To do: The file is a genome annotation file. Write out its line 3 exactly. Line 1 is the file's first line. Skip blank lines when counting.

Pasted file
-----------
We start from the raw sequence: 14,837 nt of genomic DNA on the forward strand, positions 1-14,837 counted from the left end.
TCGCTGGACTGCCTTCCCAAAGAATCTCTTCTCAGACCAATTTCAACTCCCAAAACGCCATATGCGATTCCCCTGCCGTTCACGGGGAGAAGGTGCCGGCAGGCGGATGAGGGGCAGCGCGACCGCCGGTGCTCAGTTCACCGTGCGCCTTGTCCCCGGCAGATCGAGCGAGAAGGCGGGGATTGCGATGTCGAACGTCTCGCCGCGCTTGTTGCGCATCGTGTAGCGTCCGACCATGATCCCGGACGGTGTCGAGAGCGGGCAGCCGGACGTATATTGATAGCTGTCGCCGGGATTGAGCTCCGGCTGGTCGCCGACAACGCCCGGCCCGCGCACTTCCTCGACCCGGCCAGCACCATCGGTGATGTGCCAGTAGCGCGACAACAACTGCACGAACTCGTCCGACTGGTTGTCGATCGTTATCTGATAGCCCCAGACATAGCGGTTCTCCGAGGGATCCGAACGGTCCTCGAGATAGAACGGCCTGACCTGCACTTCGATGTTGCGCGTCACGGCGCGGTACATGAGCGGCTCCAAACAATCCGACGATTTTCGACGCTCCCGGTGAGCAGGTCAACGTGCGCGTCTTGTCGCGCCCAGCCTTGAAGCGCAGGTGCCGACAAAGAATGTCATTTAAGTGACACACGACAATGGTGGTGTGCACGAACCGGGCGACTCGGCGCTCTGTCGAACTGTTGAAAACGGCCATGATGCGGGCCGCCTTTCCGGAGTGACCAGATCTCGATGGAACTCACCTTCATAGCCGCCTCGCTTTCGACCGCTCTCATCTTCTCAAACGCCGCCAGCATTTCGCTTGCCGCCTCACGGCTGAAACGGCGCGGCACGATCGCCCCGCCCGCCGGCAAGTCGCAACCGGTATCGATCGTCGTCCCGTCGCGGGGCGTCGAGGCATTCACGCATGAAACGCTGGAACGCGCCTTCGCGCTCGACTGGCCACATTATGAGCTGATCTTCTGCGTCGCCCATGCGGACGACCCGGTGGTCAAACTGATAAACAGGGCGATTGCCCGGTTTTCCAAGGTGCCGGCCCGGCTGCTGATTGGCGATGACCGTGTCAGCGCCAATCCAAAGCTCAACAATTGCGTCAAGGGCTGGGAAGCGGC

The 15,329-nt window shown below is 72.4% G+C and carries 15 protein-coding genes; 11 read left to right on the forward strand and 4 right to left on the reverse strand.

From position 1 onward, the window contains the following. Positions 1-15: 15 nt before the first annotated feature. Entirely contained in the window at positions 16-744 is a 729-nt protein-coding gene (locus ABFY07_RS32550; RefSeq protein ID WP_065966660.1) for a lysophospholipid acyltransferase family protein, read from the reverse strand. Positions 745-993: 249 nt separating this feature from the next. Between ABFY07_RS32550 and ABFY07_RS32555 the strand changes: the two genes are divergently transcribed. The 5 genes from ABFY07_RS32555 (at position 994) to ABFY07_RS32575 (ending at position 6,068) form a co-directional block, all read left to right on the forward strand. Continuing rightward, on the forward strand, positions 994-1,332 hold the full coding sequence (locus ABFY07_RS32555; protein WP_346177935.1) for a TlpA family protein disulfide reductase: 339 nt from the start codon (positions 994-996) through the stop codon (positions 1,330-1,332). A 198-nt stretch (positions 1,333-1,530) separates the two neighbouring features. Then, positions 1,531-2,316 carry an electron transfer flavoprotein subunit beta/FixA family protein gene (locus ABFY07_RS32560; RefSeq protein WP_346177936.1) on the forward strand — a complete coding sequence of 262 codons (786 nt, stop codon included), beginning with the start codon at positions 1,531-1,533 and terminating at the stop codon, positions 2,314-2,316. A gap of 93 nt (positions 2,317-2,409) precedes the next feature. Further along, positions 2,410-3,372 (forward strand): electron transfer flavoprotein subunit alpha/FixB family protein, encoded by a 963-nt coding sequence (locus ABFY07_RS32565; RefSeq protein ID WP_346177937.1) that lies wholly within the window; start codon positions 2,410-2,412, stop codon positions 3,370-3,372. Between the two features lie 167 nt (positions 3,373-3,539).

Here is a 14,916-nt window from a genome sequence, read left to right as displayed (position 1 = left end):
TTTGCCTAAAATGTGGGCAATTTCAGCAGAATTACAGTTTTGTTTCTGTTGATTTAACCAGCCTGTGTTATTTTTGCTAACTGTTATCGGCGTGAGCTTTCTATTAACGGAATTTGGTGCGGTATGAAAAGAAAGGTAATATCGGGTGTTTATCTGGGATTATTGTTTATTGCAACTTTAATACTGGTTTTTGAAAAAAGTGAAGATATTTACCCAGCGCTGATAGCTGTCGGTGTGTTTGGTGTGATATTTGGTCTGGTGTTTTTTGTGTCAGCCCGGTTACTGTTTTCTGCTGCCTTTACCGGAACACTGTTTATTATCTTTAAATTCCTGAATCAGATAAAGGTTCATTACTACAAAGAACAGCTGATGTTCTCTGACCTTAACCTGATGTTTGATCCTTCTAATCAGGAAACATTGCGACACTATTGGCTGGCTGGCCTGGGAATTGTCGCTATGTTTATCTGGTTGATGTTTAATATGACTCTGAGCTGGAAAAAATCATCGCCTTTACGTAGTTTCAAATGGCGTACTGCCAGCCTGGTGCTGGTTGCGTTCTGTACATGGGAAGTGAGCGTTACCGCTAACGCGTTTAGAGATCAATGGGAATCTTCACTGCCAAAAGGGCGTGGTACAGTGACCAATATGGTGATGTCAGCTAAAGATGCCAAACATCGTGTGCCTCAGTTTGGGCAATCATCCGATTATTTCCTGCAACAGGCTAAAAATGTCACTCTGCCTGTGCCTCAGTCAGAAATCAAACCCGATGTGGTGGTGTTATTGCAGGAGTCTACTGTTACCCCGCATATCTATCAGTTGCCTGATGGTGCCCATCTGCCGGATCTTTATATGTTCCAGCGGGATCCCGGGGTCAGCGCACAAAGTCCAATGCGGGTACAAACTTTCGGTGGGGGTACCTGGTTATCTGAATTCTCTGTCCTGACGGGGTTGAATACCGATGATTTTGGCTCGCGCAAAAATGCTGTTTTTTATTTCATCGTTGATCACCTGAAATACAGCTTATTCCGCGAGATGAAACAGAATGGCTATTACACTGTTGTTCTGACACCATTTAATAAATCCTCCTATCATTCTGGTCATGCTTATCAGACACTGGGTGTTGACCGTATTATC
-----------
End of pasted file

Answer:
The 15,329-nt window shown below is 72.4% G+C and carries 15 protein-coding genes; 11 read left to right on the forward strand and 4 right to left on the reverse strand.